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Warships from the United States, India, Australia and Japan train together during the Malabar exercise in the Arabian Sea, Nov. 17, 2020.

Warships from the United States, India, Australia and Japan train together during the Malabar exercise in the Arabian Sea, Nov. 17, 2020. (Keenan Daniels/U.S. Navy)

The United States should combine with India, Australia and Japan to launch a standing Indo-Pacific maritime force to counter China, according to a former U.S. chief of naval operations.

The members of the Quadrilateral Security Dialogue, or Quad, an informal group seen as a strategic hedge against Beijing’s rising military power and in recent years have trained together during the Malabar naval drills.

However, retired Adm. Gary Roughead, speaking at the Center for Strategic and International Studies/Nikkei Symposium in Tokyo Oct. 18, said the four should stand up a permanent force.

"My belief is that to get the Quad moving, we should establish a standing Quad maritime force that's in being all the time," he said, Nikkei Asia reported Friday. He suggested the command of that force "would rotate perhaps every six months among the countries."

Retired Adm. Gary Roughead oversaw U.S. naval operations from 2007 to 2011.

Retired Adm. Gary Roughead oversaw U.S. naval operations from 2007 to 2011. (Tiffini Vanderwyst/U.S. Navy)

The force would support coast guards and help protect maritime resources, said Roughead, who oversaw U.S. naval operations from 2007 to 2011.

One of only two officers in the Navy’s history to have commanded both the U.S. Atlantic and Pacific Fleets, Roughead also suggested splitting the Indo-Pacific command with a headquarters in Northeast Asia and another covering Southeast Asia and the Indian Ocean.

"To think that there is one entity that can control military forces across this wide area, [considering] the way China has adapted over the last 25 years, I think is a false assumption," he said, according to Nikkei.

The idea of a combined Indo-Pacific naval force seems akin to maritime groups of four to six frigates or destroyers employed by the North Atlantic Treaty Organization in the Atlantic and Mediterranean, said former Navy Capt. Jan van Tol, a senior fellow at the Center for Strategic and Budgetary Assessments, a nonprofit defense-policy think tank in Washington, D.C.

“These groups are intended to be NATO’s standing ‘immediate reaction forces,’” he told Stars and Stripes in an email Tuesday.

NATO’s maritime forces, however, are composed from nations that are formal treaty allies, Van Tol said.

“And it is difficult to see India acceding to such a relationship as they have historically remained neutral and not part of any military alliance,” he said.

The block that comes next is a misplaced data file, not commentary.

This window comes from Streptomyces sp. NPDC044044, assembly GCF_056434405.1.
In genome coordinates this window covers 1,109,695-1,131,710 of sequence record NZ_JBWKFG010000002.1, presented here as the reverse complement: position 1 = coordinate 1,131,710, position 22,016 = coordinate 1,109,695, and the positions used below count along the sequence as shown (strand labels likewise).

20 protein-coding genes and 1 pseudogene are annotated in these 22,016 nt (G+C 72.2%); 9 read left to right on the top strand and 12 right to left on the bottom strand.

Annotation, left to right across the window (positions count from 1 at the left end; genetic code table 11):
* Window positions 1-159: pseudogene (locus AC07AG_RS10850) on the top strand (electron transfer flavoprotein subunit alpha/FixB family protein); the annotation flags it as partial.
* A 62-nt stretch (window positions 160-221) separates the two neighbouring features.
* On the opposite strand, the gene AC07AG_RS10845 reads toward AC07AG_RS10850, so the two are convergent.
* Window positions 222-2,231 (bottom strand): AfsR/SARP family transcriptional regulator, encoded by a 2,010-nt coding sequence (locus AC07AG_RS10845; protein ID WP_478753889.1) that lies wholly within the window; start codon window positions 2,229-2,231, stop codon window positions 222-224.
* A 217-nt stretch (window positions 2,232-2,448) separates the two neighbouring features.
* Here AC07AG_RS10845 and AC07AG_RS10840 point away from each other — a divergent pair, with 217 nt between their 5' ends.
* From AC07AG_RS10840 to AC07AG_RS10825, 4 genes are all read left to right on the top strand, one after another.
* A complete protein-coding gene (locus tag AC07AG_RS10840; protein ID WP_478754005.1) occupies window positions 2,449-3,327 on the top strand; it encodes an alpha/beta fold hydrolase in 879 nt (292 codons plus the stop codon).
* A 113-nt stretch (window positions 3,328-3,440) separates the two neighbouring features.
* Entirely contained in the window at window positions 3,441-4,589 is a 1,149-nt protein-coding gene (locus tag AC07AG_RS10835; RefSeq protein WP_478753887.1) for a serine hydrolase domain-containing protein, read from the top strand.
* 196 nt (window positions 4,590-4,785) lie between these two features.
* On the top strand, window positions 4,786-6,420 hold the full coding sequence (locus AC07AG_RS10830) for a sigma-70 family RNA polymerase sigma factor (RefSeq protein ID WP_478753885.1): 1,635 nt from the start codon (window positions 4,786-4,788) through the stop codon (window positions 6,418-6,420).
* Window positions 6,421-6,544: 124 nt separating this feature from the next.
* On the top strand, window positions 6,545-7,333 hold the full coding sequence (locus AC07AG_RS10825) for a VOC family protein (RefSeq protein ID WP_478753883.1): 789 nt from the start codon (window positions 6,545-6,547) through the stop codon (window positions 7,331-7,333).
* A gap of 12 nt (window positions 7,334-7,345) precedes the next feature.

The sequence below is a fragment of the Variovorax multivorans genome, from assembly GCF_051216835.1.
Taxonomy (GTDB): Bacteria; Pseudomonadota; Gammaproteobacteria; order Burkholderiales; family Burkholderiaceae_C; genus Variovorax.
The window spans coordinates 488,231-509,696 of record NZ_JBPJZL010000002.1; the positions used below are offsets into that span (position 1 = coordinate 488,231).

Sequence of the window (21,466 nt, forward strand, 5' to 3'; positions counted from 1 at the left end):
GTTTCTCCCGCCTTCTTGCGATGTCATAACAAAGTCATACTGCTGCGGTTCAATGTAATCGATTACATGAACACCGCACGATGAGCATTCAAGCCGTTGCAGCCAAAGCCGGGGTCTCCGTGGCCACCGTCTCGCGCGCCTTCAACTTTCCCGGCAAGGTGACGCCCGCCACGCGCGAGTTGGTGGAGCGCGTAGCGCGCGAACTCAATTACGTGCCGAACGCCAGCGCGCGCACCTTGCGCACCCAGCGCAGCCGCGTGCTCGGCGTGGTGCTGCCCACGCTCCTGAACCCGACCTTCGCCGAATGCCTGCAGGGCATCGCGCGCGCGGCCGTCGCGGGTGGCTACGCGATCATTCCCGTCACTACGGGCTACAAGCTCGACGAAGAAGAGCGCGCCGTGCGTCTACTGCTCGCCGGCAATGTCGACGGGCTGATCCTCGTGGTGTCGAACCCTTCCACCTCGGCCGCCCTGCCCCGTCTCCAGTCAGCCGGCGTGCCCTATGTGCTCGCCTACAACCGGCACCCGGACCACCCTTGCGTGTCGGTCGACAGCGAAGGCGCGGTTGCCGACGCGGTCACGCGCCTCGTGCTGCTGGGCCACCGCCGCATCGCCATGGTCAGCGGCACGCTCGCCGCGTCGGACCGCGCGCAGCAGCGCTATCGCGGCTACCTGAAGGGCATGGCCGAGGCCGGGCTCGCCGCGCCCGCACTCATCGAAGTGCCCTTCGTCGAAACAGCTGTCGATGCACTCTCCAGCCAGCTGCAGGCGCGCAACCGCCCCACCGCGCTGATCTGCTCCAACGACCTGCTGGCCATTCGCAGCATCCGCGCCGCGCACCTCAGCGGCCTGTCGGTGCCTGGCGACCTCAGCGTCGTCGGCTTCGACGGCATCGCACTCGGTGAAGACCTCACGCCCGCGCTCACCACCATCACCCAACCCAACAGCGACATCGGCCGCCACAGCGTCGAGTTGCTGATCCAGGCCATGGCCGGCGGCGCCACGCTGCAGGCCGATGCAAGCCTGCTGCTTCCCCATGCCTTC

A permanent unit would give members a sense that they have a real-world mission rather than training together periodically before heading back to homeports, according to retired Marine Col. Grant Newsham, a senior researcher with the Japan Forum for Strategic Studies in Tokyo.

“If you want to bring people together and create a team, you want them working and living together,” he said in an email Monday.

Navies from other free nations might want to join such a force as occasional or regular participants, Newsham said.

Darwin, Australia, would be a candidate for the force’s homeport, he said, but other options could include Guam, Japan, Palau or the Federated States of Micronesia.

A Quad maritime force would need at least one warship from each nation along with several others to keep it operational, Newsham added.

“Were it me, I would use a couple amphibious ships as the 'core' of the force and add a couple surface combatants or a supply ship and a combatant,” he said.

The force could train for humanitarian assistance and disaster response, which involves 90% of the skills needed for warfighting. It might also conduct patrols to combat illegal fishing in the central Pacific, where Chinese fishing boats are serial poachers, Newsham said.

The creation of a Quad maritime force would likely upset Beijing, he said.

“I imagine there will be political reticence all around — mostly fear of angering China, and I should imagine the navies themselves will resist, citing lack of resources to devote to the effort,” he said.

The proposal seems premature, according to Carlyle Thayer, an emeritus professor at the University of New South Wales and lecturer at the Australian Defence Force Academy.

The Quad, he said in an email Monday, is focused on nontraditional security issues such as global health, climate, infrastructure, cyber security, critical and emerging technologies and space.

“Military interaction among the four members, such as participation in [Exercise] Malabar, takes place outside the formal Quad process,” he said. “It is difficult to see either India or Japan committing naval assets to opposite ends of the Indo-Pacific Region on a standing basis out of their normal area of current operations.”

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Seth Robson is a Tokyo-based reporter who has been with Stars and Stripes since 2003. He has been stationed in Japan, South Korea and Germany, with frequent assignments to Iraq, Afghanistan, Haiti, Australia and the Philippines.

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